What’s aluminium?

Aluminium is a silver-coloured, ductile metal obtained from bauxite ore. It is a chemical element, represented by the symbol Al and by atomic number 13. It is a key element for the global economy due to its suitability for use in countless fields.

Why is aluminium so widely used?

Aluminium is an extremely versatile material: strong but lightweight, resistant but malleable, eco-friendly, with an exceptional design aesthetic. Its properties make it the material of the future but also the material of today; it can even be found in the computer or mobile device you are using now to read this article.
And it is precisely thanks to this ability to adapt that aluminium is used in many industries, proving a particular favourite with designers, who appreciate its flexibility, making it easy to literally “bend” into any shape imaginable. The areas in which it can be used are literally endless: construction, transportation, aerospace, electrical appliances, electronics and packaging are only a few examples.

The practically infinite recycling potential of aluminium makes it a very convenient material that is easy on both the environment and the pocket. Indeed, recycled, or secondary aluminium retains the same properties as primary aluminium, but at a fraction of the original production costs for the bauxite extraction process and the energy used in the fusion process. This is why aluminium has always been used extensively in all industrial sectors. In fact 75% of the aluminium produced to date is effectively still in circulation.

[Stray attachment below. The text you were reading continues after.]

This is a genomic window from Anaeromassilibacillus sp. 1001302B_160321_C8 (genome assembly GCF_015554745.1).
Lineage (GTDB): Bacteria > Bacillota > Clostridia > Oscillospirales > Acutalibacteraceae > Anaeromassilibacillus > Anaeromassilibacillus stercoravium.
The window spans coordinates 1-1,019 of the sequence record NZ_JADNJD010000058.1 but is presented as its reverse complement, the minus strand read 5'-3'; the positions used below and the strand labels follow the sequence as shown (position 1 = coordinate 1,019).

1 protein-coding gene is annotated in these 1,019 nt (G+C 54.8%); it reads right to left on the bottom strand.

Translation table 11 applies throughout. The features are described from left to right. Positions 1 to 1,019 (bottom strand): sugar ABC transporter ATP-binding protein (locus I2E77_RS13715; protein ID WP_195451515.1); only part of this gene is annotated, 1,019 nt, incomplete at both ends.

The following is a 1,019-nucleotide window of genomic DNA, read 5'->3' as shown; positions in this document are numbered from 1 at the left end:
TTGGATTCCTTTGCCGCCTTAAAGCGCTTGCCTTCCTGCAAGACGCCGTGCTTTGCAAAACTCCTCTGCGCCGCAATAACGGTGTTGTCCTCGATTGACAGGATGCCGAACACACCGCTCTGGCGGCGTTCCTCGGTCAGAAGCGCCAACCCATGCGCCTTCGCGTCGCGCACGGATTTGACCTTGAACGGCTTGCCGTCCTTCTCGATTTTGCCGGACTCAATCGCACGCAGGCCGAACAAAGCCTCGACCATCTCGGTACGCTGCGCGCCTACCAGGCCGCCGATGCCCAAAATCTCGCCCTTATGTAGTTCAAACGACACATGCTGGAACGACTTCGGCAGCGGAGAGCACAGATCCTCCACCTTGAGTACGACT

Why is aluminium better than other materials? 

In addition to being 100% recyclable and totally “green”, aluminium offers a variety of other advantages compared with other materials:   

  • It weighs three times less than steel and iron and is more resistant than plastic. When combined with certain alloys, it can also exceed the resistance of steel.

  • Aluminium is extremely hard-wearing. When exposed to the air, it is covered in a thin layer of oxidation known as passivation film which prevents oxygen from transferring to the underlying aluminium. Anodising or painting extends its durability, including in aggressive environments such as the sea bed, and even without much maintenance.
  • Aluminium can practically take on any shape imagined by designers, architects and engineers. Its malleability offers infinite possibilities for its use in many industrial sectors.

Its weight-resistance ratio, remarkable durability and exceptional versatility all combine to help make it the best material by far for use in the construction field.